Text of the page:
The Institute of Papuan Advocacy and Human Rights has described the Senior OPM Free Papua Movement leader Kelly Kwalik as the embodiment of the Papuan resistance struggle.
Reports emerging from the troubled Indonesian region of Papua say Kelly Kwalik has died in hospital after being shot dead in a raid by security forces in the Highlands city of Timika.
One of the leading commanders of the OPM since the 1970s, Kelly Kwalik had kept elusive to security forces in recent decades after fleeing to the bush with his supporters, being rarely seen in public.
After losing most of his family in the early 1970s in attacks by Indonesian security forces, he began waging a campaign of violent attacks on the military.
Kelly Kwalik had also lost tribal land to the Grasberg gold mine run by US-based Freeport near Timika.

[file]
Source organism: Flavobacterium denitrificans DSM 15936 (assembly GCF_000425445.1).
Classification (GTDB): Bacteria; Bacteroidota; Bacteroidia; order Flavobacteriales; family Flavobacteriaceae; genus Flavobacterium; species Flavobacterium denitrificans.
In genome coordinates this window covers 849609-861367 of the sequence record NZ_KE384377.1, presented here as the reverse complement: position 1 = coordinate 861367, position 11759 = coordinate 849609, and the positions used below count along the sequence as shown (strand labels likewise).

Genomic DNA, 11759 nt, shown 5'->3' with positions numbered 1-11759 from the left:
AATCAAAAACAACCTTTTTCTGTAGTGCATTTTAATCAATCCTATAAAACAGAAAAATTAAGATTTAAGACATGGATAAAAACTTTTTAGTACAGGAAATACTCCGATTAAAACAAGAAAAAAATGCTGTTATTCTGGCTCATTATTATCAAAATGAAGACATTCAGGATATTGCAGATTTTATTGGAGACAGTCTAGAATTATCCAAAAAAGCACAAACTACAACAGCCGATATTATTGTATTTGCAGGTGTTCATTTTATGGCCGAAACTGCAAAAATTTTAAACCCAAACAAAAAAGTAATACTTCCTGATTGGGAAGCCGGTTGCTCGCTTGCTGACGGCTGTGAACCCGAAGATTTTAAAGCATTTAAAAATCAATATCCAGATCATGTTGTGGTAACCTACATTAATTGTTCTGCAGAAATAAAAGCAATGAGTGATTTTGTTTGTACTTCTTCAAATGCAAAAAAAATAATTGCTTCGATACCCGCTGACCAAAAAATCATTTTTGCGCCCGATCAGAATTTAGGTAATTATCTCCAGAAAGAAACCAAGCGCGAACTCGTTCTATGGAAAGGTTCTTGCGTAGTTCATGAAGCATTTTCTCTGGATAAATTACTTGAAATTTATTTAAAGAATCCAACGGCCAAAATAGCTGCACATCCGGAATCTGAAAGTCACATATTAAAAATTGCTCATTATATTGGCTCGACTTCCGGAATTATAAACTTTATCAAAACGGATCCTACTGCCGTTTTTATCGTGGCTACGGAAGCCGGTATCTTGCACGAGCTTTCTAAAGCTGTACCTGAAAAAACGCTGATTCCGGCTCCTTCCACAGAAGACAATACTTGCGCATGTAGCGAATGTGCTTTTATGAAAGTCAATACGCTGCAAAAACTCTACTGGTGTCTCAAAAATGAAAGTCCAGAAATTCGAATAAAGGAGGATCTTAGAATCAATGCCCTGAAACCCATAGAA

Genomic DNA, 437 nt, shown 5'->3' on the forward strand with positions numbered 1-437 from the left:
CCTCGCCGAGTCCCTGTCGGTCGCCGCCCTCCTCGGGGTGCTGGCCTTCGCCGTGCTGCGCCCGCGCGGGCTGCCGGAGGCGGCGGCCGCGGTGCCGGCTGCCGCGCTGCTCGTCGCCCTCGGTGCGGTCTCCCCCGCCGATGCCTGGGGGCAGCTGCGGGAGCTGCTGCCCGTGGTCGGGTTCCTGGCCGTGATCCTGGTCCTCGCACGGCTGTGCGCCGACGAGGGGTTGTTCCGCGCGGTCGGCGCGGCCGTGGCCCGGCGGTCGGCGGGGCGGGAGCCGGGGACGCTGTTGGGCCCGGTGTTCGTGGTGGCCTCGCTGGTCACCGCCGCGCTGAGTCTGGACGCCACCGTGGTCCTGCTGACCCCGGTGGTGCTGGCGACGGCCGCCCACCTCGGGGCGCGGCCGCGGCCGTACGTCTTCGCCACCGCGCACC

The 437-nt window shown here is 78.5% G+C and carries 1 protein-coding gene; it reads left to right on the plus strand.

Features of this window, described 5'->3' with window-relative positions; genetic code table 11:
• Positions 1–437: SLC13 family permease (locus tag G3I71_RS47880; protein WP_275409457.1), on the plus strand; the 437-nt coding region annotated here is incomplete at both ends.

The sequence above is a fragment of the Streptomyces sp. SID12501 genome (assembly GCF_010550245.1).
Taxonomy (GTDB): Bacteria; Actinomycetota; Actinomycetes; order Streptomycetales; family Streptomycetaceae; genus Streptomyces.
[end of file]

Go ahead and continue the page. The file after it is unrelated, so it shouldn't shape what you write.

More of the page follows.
Since 2002 when he was allegedly involved in an attack on a convoy of Freeport employees in which an Indonesian and two US civilians were killed, he's been hunted by police.
This year the military and some police officials have linked the OPM leader to a series of deadly shootings targeting Freeport in June.
His associates have denied this and issued statements from him rejecting responsibility.
The Institute's Matthew Jamieson says that for many Papuans, Kelly Kwalik remains the personification of the Papuan resistance to Indonesian rule.
"Because he's managed to stay in the bush, he's managed to stay outside Indonesian control. He's managed to continue the liberation struggle all this time. In the beginning he was involved in the armed liberation struggle and in the last few years, he's adopted - which the rest of the liberation struggle has - a non-violent struggle... a specially not-targetting-people struggle. He's the personification of the struggle in the view of West Papuan people."
Matthew Jamieson of the Institute of Papuan Advocacy and Human Rights.